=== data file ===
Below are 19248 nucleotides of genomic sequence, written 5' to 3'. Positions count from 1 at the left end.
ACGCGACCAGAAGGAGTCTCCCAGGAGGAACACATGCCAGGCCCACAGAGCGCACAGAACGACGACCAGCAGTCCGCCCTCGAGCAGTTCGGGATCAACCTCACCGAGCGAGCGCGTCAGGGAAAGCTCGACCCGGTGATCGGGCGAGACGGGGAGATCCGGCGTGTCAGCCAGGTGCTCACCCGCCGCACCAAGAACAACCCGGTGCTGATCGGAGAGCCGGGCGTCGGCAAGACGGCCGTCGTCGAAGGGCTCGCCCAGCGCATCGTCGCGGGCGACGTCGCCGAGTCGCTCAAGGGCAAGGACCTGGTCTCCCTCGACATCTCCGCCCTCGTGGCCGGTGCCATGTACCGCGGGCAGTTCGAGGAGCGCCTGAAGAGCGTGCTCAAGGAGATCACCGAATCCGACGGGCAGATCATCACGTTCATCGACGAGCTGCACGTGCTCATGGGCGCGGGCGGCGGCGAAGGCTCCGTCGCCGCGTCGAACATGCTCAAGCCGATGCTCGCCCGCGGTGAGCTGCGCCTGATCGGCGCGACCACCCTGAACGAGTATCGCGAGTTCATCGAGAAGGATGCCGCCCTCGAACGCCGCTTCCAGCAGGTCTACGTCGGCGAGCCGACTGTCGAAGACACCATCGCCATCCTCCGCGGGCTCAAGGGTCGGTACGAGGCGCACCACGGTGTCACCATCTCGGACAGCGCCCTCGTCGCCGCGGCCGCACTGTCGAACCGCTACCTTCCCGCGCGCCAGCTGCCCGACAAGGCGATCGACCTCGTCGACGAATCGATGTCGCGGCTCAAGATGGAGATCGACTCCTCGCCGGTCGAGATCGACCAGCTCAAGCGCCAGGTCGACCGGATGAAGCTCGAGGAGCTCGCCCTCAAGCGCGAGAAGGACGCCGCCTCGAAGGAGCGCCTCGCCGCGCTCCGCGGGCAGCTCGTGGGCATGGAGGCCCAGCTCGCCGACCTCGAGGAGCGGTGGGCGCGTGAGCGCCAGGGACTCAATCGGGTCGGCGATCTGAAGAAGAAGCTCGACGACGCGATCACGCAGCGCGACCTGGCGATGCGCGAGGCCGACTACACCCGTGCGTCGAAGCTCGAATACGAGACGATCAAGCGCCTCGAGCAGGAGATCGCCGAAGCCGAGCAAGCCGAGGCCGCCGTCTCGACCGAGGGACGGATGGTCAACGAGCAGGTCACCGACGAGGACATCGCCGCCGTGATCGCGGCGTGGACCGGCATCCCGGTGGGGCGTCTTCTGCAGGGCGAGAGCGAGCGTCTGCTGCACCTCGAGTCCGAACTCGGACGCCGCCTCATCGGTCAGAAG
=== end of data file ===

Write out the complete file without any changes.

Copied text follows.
Below are 19248 nucleotides of genomic sequence, written 5' to 3'. Positions count from 1 at the left end.
ACGCGACCAGAAGGAGTCTCCCAGGAGGAACACATGCCAGGCCCACAGAGCGCACAGAACGACGACCAGCAGTCCGCCCTCGAGCAGTTCGGGATCAACCTCACCGAGCGAGCGCGTCAGGGAAAGCTCGACCCGGTGATCGGGCGAGACGGGGAGATCCGGCGTGTCAGCCAGGTGCTCACCCGCCGCACCAAGAACAACCCGGTGCTGATCGGAGAGCCGGGCGTCGGCAAGACGGCCGTCGTCGAAGGGCTCGCCCAGCGCATCGTCGCGGGCGACGTCGCCGAGTCGCTCAAGGGCAAGGACCTGGTCTCCCTCGACATCTCCGCCCTCGTGGCCGGTGCCATGTACCGCGGGCAGTTCGAGGAGCGCCTGAAGAGCGTGCTCAAGGAGATCACCGAATCCGACGGGCAGATCATCACGTTCATCGACGAGCTGCACGTGCTCATGGGCGCGGGCGGCGGCGAAGGCTCCGTCGCCGCGTCGAACATGCTCAAGCCGATGCTCGCCCGCGGTGAGCTGCGCCTGATCGGCGCGACCACCCTGAACGAGTATCGCGAGTTCATCGAGAAGGATGCCGCCCTCGAACGCCGCTTCCAGCAGGTCTACGTCGGCGAGCCGACTGTCGAAGACACCATCGCCATCCTCCGCGGGCTCAAGGGTCGGTACGAGGCGCACCACGGTGTCACCATCTCGGACAGCGCCCTCGTCGCCGCGGCCGCACTGTCGAACCGCTACCTTCCCGCGCGCCAGCTGCCCGACAAGGCGATCGACCTCGTCGACGAATCGATGTCGCGGCTCAAGATGGAGATCGACTCCTCGCCGGTCGAGATCGACCAGCTCAAGCGCCAGGTCGACCGGATGAAGCTCGAGGAGCTCGCCCTCAAGCGCGAGAAGGACGCCGCCTCGAAGGAGCGCCTCGCCGCGCTCCGCGGGCAGCTCGTGGGCATGGAGGCCCAGCTCGCCGACCTCGAGGAGCGGTGGGCGCGTGAGCGCCAGGGACTCAATCGGGTCGGCGATCTGAAGAAGAAGCTCGACGACGCGATCACGCAGCGCGACCTGGCGATGCGCGAGGCCGACTACACCCGTGCGTCGAAGCTCGAATACGAGACGATCAAGCGCCTCGAGCAGGAGATCGCCGAAGCCGAGCAAGCCGAGGCCGCCGTCTCGACCGAGGGACGGATGGTCAACGAGCAGGTCACCGACGAGGACATCGCCGCCGTGATCGCGGCGTGGACCGGCATCCCGGTGGGGCGTCTTCTGCAGGGCGAGAGCGAGCGTCTGCTGCACCTCGAGTCCGAACTCGGACGCCGCCTCATCGGTCAGAAG